Thirteen top executives from energy producers agreed to provide the world's largest investors with meaningful and financially material information about the steps they are taking toward energy transition at a gathering in Vatican City.
The forum, "The Energy Transition and Care for Our Common Home," hosted June 13-14 by the Vatican's Dicastery and the University of Notre Dame for the second time, saw investee companies pledge to clarify how they are planning for energy transition that would help to keep global temperature increases below 2 degrees Celsius.
Following an agreement, board directors will undertake assessment climate-related issues as part of their risk oversight function in line with Task Force on Climate-Related Financial Disclosures, including financial, policy and legal risks associated with the transition.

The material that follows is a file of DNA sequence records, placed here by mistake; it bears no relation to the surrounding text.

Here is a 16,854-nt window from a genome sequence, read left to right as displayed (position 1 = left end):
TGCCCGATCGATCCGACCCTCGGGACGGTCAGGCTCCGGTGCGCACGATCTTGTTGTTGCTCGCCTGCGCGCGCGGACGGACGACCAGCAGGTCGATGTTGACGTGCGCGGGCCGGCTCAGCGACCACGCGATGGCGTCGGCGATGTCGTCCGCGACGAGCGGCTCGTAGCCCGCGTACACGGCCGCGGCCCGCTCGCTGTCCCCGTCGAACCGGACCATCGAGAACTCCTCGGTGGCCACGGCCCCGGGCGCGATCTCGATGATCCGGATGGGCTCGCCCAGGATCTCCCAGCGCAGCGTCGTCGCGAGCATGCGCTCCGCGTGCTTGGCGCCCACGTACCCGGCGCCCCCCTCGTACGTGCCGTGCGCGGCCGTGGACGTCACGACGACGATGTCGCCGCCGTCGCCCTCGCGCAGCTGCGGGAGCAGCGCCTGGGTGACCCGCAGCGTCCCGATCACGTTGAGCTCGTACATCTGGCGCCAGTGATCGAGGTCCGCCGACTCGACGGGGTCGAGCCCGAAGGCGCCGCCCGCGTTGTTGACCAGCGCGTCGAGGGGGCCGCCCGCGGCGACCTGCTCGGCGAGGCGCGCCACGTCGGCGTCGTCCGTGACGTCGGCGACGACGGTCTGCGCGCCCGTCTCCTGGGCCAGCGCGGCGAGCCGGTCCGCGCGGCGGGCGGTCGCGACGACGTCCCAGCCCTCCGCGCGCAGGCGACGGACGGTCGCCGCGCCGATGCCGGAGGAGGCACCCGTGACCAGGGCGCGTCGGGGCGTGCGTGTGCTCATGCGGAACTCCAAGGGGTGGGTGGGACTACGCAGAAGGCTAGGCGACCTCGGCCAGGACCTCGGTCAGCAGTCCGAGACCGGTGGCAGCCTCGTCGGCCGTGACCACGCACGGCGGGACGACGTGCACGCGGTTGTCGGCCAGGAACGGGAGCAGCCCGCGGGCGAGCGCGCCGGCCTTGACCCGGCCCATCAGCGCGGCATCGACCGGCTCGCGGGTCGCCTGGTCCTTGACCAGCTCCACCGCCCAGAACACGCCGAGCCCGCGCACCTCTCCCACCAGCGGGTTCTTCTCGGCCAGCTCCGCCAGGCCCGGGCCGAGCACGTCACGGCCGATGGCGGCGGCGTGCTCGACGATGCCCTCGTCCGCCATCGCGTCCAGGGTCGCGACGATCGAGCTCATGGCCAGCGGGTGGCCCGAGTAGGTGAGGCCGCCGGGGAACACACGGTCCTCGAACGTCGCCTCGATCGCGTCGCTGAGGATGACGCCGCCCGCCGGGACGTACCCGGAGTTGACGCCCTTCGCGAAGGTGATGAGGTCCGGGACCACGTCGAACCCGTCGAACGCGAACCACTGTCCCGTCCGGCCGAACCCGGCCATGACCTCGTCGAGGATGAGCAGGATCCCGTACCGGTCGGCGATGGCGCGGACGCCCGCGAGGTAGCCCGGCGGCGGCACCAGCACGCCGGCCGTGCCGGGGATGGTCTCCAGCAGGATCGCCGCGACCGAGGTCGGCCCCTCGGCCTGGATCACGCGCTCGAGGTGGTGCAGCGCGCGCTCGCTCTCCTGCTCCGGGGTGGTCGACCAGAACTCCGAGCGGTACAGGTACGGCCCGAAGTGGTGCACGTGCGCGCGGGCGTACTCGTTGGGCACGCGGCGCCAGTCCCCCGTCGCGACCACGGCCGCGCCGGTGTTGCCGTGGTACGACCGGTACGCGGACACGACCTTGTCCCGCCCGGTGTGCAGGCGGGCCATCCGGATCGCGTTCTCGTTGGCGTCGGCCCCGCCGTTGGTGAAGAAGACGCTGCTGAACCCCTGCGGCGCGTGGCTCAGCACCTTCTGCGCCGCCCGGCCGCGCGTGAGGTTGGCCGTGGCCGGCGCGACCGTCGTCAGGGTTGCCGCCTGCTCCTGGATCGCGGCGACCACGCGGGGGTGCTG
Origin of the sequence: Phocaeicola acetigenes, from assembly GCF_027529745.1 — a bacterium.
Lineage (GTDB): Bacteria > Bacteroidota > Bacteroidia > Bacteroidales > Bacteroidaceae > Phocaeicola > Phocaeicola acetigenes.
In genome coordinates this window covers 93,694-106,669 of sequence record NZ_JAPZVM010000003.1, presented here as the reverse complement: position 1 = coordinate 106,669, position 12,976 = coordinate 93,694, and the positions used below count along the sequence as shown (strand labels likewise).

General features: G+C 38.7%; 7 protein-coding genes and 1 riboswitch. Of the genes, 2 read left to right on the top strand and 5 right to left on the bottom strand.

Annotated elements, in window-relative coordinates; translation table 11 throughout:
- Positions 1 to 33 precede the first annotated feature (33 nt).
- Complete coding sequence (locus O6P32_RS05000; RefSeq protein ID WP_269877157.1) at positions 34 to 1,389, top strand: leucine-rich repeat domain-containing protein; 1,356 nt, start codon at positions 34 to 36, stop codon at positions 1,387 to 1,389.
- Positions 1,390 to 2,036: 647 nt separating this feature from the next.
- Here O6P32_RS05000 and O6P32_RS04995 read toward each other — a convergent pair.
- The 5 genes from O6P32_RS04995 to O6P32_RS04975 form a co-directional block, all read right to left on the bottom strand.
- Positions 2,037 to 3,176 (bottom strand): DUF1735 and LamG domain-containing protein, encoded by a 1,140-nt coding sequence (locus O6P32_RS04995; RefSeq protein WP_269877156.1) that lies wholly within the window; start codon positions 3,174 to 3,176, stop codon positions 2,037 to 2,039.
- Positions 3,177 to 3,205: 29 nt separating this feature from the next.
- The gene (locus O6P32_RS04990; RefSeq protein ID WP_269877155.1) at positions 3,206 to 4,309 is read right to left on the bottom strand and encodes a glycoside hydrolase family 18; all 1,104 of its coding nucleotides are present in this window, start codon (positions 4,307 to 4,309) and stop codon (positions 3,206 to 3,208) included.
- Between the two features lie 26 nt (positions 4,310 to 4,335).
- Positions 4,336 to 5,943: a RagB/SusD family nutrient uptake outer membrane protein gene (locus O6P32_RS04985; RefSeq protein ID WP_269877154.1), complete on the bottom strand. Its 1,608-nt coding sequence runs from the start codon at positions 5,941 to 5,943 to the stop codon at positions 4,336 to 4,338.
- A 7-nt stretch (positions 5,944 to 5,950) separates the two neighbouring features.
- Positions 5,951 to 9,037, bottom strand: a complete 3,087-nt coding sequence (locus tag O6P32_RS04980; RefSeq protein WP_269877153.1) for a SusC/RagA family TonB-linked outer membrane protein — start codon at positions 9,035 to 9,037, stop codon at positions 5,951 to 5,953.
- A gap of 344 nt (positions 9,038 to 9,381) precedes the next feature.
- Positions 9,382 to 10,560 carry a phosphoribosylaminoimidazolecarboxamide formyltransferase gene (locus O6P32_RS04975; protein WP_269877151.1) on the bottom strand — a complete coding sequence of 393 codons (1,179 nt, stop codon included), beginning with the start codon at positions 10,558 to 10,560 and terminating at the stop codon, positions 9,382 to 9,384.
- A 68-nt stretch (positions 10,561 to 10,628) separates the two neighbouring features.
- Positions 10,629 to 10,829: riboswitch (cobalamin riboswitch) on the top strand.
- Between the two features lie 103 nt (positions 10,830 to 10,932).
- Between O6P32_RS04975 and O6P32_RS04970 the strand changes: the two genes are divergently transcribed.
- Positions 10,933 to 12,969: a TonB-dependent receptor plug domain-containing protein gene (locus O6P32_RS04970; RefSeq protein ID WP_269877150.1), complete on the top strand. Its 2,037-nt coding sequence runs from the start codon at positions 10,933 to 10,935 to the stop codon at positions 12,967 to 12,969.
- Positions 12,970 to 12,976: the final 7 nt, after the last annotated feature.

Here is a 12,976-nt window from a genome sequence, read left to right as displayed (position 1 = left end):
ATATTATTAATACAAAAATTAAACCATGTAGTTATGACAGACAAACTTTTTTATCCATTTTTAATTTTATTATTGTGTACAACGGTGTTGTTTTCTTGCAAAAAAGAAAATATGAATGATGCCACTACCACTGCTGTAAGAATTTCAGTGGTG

Firms will also evaluate opportunities such as resource efficiencies, new energy sources, new products and services, they agreed.
Investors and companies also agreed that reliable and economically meaningful carbon pricing should be set by governments at a level that encourages business practices, consumer behavior, research and investment to significantly advance the energy transition while minimizing the costs to vulnerable communities and supporting economic growth.
Largest investors who signed the agreement included:
- Mortimer J. Buckley, CEO of Vanguard Group.
- Greg Case, CEO of Aon.
- Martin L. Flanagan, president and CEO of Invesco.
- Fredric Janbon, CEO of BNP Paribas Asset Management.
- Harry Keiley, chair, investment committee of California State Teachers Retirement System.
- John Kingman, group chairman of Legal and General Group.
- José Meijer, vice chair og Stichting Pensioenfonds ABP.
- Hiro Mizuno, executive managing director, Government Pension Investment Fund.
- Barbara Novick, co-founder, vice chairman of BlackRock.
- Saker Anwar Nusseibeh, CEO of Hermes Investment Management.
- Ronald P. O'Hanley, CEO, State Street Corp.
- Betty T. Yee, controller, state of California.